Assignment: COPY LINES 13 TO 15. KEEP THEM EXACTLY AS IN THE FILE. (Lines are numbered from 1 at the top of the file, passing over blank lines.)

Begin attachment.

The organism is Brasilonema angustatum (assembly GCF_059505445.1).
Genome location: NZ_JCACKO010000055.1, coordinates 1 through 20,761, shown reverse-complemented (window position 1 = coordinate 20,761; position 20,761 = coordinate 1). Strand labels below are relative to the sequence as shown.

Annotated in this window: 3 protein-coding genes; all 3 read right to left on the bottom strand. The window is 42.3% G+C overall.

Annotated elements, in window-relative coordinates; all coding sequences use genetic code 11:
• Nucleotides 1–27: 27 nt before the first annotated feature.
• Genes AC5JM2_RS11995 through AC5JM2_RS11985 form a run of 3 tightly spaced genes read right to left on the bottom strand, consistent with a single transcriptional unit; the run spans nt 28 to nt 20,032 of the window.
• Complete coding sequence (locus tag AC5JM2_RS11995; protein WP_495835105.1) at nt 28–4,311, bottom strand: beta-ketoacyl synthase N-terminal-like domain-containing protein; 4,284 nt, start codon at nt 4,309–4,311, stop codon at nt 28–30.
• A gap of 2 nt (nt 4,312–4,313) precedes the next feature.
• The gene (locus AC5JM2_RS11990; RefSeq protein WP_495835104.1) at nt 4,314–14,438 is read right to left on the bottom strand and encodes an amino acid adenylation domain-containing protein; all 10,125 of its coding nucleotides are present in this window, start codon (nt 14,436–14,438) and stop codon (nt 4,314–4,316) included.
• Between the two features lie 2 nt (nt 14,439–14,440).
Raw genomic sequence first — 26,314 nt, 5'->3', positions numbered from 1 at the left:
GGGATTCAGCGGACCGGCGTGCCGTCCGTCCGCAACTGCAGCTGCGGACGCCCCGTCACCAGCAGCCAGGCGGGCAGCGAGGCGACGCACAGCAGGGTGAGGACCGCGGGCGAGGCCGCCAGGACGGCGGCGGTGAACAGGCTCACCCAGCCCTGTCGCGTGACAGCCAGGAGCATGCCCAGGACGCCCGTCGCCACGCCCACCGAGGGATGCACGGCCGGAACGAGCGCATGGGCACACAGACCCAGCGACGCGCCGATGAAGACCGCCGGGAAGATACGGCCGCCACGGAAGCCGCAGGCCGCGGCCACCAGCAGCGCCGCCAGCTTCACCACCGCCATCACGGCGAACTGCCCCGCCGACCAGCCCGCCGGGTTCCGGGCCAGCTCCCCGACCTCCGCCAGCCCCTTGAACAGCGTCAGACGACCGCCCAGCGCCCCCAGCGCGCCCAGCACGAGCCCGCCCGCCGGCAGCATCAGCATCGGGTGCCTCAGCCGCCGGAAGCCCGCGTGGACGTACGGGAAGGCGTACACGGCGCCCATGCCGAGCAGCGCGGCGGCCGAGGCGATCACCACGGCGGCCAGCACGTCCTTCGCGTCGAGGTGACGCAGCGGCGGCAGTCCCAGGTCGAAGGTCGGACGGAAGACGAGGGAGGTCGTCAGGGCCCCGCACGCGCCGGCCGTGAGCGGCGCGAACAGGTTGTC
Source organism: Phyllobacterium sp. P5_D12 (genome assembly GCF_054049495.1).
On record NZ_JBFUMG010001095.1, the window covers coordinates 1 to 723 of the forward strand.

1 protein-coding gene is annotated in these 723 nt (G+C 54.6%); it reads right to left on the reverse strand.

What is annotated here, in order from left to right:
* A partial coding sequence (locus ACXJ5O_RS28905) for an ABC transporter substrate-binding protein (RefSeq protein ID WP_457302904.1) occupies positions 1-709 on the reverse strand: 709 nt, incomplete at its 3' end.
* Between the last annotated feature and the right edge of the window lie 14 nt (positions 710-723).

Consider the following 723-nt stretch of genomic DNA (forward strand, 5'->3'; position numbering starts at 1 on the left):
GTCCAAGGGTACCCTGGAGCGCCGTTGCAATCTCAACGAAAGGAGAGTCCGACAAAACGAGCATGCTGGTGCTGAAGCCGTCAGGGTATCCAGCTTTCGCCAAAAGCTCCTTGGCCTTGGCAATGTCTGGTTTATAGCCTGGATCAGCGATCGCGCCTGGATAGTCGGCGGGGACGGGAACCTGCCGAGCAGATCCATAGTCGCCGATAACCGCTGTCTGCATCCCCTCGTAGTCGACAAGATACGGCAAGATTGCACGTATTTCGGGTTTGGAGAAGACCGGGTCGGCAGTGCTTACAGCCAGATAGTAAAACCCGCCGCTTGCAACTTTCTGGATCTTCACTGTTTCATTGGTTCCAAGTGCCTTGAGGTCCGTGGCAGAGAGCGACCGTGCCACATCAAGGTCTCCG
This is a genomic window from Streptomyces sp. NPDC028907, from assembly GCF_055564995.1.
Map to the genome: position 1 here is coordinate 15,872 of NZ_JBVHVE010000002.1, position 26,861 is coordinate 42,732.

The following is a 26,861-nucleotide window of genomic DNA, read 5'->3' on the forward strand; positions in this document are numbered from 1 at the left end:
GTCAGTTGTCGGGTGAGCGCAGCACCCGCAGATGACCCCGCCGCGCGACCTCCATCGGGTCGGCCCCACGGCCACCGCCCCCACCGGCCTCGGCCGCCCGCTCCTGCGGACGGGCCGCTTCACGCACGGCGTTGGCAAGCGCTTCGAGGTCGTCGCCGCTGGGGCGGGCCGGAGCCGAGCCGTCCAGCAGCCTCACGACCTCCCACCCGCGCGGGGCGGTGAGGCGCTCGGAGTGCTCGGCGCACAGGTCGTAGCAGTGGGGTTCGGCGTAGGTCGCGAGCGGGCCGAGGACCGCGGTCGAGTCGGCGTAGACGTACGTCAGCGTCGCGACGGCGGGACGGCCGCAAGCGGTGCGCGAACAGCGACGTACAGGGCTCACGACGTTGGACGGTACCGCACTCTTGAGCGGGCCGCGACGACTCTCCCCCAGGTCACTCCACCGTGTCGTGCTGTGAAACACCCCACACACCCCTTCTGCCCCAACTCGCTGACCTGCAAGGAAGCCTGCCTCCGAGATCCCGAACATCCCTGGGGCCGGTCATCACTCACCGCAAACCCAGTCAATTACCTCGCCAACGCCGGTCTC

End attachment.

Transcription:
Source organism: Phyllobacterium sp. P5_D12 (genome assembly GCF_054049495.1).
On record NZ_JBFUMG010001095.1, the window covers coordinates 1 to 723 of the forward strand.

1 protein-coding gene is annotated in these 723 nt (G+C 54.6%); it reads right to left on the reverse strand.